Hiring software engineers is notoriously challenging. Whether it’s a lack of time to conduct technical assessments, inability to find the right candidates in the first place, or lack of reliability in the recommendations — it’s hard to find an approach that works.
Most technical hiring processes start first-round technical assessment:
- Code tests
- Take-home technical assessment
- Live technical interviews
Below you’ll find a guide to each type of technical assessment, including how to use them to hire software engineers and determine final recommendations.
1. Code tests
What is a code test?
Code tests are timed, automated assessments used by technical recruiters to filter candidates in or out at the very beginning of the hiring process. They require candidates to write and run working code that solves a single question or set of questions.
Technical recruiters will typically invite candidates to complete the test via an email invitation. The most common technical code tests are Hackerrank, Codilty, and CodeSignal.
How are recommendations determined?
Candidates are on their own to write and run solutions to questions presented to them in a code test. Most code tests produce a binary pass or fail recommendation based on absolute completeness and correctness.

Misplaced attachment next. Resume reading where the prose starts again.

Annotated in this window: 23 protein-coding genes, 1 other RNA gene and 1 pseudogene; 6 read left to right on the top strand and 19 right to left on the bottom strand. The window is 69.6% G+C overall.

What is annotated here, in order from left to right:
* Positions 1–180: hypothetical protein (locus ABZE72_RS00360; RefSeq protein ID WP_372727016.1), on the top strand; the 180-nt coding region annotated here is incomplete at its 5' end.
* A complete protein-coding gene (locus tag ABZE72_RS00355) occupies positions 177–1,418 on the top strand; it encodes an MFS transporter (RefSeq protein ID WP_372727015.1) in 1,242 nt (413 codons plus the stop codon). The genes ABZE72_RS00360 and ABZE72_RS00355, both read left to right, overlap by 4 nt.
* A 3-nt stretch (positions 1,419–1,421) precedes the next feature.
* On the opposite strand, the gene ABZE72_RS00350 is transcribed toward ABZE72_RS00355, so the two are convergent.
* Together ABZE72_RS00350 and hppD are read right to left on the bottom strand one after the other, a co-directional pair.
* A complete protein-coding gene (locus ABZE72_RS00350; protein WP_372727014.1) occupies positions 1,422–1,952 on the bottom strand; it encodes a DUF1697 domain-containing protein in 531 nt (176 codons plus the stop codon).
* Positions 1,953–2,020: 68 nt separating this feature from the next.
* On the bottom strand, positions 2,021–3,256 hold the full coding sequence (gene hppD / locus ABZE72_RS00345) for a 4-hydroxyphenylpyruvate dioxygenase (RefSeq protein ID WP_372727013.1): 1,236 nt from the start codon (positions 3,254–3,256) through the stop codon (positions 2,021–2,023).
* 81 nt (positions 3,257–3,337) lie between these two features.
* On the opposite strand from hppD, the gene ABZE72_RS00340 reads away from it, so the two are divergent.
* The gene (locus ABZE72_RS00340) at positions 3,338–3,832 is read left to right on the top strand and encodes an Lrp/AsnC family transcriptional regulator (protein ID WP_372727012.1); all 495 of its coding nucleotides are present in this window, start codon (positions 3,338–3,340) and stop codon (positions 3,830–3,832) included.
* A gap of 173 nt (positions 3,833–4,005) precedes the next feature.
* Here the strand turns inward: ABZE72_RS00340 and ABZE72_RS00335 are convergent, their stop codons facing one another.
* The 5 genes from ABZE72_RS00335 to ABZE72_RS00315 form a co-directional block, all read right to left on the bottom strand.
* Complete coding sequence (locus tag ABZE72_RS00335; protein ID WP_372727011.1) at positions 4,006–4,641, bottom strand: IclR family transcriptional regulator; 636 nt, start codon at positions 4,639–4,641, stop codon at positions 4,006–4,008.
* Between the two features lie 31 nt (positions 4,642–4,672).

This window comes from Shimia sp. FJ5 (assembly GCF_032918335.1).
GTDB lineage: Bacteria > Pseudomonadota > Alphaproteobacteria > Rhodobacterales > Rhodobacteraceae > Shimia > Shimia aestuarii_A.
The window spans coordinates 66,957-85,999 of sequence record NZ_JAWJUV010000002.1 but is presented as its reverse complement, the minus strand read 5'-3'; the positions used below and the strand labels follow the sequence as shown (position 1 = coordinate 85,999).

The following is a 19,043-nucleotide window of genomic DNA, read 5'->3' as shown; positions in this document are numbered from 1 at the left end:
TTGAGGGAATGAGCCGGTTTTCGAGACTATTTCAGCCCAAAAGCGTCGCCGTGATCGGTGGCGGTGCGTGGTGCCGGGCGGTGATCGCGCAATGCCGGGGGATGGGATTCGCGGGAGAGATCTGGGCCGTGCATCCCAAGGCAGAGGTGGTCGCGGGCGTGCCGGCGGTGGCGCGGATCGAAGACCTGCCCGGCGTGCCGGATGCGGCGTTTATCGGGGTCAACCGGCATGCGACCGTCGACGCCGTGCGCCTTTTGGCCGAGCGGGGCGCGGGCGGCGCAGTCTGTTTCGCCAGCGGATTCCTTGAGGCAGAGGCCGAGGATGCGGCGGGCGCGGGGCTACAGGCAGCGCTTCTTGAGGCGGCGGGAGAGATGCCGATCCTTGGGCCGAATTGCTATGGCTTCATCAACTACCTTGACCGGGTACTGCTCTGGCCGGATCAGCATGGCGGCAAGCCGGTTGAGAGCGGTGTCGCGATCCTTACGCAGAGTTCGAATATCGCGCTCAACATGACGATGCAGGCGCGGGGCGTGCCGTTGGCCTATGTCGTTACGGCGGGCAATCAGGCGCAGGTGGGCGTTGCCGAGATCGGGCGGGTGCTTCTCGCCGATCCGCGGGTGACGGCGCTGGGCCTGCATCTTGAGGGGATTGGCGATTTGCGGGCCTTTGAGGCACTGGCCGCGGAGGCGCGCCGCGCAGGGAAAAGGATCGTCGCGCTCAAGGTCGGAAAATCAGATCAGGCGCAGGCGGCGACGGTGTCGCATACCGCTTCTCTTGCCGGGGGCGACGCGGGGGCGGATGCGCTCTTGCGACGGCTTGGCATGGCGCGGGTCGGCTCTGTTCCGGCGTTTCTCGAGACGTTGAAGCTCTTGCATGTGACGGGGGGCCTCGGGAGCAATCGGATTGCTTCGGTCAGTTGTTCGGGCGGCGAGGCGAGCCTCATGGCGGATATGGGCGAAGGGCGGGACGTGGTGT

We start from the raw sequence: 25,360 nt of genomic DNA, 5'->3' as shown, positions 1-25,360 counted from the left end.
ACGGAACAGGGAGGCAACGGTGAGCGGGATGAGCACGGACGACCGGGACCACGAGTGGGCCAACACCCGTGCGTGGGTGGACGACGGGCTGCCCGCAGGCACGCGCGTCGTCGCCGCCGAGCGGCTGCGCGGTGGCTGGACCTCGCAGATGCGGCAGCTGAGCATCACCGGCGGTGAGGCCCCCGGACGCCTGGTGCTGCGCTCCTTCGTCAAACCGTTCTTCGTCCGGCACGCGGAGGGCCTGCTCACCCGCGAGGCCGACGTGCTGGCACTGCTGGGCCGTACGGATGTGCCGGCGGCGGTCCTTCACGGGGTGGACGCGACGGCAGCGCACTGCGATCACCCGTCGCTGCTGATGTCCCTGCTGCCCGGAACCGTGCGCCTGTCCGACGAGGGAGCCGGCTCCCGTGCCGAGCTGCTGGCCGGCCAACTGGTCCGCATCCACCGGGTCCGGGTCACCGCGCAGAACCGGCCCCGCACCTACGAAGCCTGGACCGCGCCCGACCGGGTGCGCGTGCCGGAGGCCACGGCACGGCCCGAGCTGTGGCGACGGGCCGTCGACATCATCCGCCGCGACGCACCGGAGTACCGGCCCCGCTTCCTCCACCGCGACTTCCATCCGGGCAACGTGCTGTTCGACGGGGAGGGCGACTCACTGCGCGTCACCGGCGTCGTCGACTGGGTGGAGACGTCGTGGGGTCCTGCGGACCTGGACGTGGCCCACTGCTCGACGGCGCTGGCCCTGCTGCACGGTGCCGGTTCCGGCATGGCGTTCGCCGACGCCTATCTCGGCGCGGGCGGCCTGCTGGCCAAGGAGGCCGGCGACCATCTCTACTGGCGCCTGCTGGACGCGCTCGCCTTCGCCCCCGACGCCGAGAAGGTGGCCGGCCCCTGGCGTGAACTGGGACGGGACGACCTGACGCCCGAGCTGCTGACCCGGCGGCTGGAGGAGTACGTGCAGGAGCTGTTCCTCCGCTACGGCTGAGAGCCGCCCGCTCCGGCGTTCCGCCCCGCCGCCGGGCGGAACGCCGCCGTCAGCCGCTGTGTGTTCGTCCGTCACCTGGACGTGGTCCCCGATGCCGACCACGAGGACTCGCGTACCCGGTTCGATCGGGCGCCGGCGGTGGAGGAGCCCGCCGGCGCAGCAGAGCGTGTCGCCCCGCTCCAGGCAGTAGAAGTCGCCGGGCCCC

These limitations can negatively impact candidates from underrepresented and nontraditional backgrounds. For example, if a candidate’s solution uses the correct algorithm and data structures but includes a minor error like a typo, it will fail many code tests.
When should teams use a code test for a technical assessment?
Code tests are useful in high-volume hiring programs that focus on junior developers. University Recruiting programs that recruit new grads frequently use code tests. Some use a combination of a code test and technical interview to determine which candidates to advance or reject.
Code tests are not an ideal technical assessment for specialized engineering roles and more senior candidates. These candidates are less likely to sign up for the code test because they associate it with junior candidates and feel it will not represent their skills. And they’re right — code tests produce less reliable recommendations. This is because the nature of code tests relies on a coding exercise rather than a discussion on business logic complexity or code review. The latter is more relevant to specialized and senior software engineering roles, like software architects and DevOps.
2. Take-home technical assessment
What is a take-home technical assessment?
A take-home test is a coding problem that candidates have multiple days or weeks to complete.